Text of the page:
Thames TV received letters from epileptics complaining that the opening sequence of the show was causing them to have seizures.

"Jaunting", the term used for teleporting in this series, comes from the novel "The Stars My Destination" (British title "Tyger Tyger") by Alfred Bester.

The Tomorrow People became Thames TV's replacement for the Ace Of Wands series, another children's series which also explored the supernatural and fantasy.

Actor Nicholas Young confessed in the DVD commentary that he got the role of John because he cheated. He was working part-time for his agent at the time. When he saw the breakdowns for the role of John, he thought he'd be perfect for that role. Nicholas was responsible for sending over the head shots and resumes of several actors to be considered for the role of John. So Nicholas would send one head shot and resume of each actor (his competition for the role he wanted) and twelve of his own head shots and resumes as well. Although that's in the gray area of ethics, it did get him an audition and two call backs. The directors weren't too keen on Nicholas, but seeing as he was the only actor over the age of eighteen, they compromised on their idea of the perfect John and eventually cast Nicholas for the part.

During the majority of the series, when the lab was located in the abandoned underground station, the control panel for the entrance was a prop that previously appeared in Doctor Who: The Ark in Space: Part One (1975)). The prop was originally made for UFO (1970), and other panels and control desks from that series can occasionally be seen in both Doctor Who and The Tomorrow People.

The series was publicised as ITV's answer to the BBC's popular science-fiction series Doctor Who (1963), although it had an even lower budget and production values. An early publicity photograph included Nicholas Young, Peter Vaughan-Clarke, Sammie Winmill and Stephen Salmon pictured with Jon Pertwee, who was starring as the Third Doctor when The Tomorrow People made its debut.

According to interviews in the DVD commentary, the character of Kenny was quickly written out of the series due to actor Stephen Salmon's poor dramatic ability and an inability to act in general. Salmon would frequently forget lines and spoke with a drawl, making him to difficult to understand by the other actors. For this reason, Kenny's character is seldom seen "in the action" after the pilot, with Kenny often guarding the lab or visiting his home during the bulk of the series.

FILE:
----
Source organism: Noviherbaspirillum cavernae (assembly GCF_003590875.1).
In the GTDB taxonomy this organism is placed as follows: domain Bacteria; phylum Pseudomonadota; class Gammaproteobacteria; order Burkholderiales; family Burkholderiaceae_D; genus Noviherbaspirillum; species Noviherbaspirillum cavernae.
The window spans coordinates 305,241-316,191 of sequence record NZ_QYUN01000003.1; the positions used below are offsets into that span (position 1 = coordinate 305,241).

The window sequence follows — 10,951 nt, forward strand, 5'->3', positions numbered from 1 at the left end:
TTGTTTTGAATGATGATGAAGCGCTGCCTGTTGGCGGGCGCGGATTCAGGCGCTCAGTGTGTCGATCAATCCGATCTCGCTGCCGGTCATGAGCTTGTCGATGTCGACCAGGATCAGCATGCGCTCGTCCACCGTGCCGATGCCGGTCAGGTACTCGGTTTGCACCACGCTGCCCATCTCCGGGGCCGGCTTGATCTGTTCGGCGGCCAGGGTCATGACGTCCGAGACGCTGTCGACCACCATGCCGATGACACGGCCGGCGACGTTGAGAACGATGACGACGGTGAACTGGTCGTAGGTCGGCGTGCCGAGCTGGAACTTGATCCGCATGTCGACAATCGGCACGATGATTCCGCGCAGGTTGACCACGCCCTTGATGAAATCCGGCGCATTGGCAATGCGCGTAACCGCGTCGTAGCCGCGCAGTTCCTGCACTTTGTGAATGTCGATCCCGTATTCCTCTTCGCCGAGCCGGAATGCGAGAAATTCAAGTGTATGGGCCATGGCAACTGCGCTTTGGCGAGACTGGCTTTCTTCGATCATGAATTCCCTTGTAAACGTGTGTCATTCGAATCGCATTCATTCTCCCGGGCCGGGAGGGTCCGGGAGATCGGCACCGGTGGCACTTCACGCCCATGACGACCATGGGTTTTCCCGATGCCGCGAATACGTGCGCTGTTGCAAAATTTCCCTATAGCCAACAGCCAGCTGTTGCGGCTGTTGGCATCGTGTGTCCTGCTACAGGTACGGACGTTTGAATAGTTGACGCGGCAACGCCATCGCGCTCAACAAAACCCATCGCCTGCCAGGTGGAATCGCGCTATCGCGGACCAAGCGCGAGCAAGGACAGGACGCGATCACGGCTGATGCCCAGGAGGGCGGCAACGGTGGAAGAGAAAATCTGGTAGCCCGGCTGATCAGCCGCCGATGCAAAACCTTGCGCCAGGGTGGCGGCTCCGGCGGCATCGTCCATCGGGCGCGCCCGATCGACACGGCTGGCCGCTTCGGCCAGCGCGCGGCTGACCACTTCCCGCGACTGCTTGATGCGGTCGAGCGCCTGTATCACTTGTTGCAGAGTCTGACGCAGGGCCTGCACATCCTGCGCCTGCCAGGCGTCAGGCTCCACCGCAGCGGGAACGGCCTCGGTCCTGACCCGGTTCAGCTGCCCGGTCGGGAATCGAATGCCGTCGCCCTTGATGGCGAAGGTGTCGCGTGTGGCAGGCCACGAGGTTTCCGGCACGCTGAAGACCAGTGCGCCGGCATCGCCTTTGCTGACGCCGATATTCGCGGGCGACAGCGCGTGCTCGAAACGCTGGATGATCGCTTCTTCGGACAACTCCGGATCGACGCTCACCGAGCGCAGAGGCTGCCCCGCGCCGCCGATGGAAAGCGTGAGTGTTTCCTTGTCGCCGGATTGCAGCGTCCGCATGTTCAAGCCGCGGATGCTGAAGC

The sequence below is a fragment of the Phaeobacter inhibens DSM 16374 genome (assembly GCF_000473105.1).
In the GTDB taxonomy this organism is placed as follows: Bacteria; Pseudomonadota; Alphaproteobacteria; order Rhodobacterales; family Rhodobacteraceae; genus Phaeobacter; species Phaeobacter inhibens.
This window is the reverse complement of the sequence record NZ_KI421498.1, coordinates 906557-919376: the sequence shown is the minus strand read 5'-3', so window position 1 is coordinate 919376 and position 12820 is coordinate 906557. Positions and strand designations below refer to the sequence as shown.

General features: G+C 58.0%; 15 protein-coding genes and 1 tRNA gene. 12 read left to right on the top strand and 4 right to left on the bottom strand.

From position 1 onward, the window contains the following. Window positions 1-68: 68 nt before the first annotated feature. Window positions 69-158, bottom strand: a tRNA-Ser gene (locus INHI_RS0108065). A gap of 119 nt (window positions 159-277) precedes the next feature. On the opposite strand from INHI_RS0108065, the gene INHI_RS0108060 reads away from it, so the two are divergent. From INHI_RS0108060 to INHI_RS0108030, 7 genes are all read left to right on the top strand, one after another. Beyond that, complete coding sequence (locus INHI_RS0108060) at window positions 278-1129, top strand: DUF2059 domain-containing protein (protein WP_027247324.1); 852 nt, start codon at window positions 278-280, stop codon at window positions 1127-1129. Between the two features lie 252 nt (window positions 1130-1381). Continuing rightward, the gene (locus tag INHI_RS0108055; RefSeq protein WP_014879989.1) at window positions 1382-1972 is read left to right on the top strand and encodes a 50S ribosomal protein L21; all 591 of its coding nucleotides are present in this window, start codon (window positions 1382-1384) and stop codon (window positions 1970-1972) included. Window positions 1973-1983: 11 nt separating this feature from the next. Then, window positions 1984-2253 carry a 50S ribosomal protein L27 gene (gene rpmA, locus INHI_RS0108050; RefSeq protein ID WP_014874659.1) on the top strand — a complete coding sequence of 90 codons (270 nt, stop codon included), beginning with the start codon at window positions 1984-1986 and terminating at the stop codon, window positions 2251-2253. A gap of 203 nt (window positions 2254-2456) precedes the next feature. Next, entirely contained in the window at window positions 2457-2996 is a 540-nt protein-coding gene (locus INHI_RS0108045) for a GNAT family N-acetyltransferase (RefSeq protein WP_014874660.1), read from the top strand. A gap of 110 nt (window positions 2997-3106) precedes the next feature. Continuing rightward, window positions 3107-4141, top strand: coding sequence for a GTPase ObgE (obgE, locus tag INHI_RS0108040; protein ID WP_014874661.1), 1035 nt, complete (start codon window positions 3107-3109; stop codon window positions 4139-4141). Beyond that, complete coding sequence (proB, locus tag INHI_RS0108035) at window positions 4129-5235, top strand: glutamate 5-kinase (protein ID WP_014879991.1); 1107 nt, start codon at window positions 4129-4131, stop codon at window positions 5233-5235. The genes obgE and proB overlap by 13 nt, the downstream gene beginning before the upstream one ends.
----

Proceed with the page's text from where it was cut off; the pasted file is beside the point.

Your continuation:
Director Paul Bernard pioneered the use of yellow, rather than the more normal blue or green, as the background colour to be replaced by filmed inserts for Chromakey (Colour Separation Overlay) special effects. This allowed the Tomorrow People's suits to have blue piping which would have appeared invisible (ie the background picture would have shown through) if a blue background and keying had been used.

The term "homo superior", which is used to describe the Tomorrow People, had appeared in David Bowie's 1971 song "Oh! You Pretty Things". The song was from his "Hunky Dory" album and had been a chart hit for Peter Noone.

During series 2:1 "The Blue and the Green", stock footage of the riots in Northern Ireland and 1968 riots in Paris were used to depict "The Blue and the Green" riots across the world.

Actress Sammie Winmill (Carol) decided not to renew her contract after the first series to pursue bigger and better opportunities.

Nicholas Young stated on the DVD commentary that he couldn't understand a word Misako Koba was saying.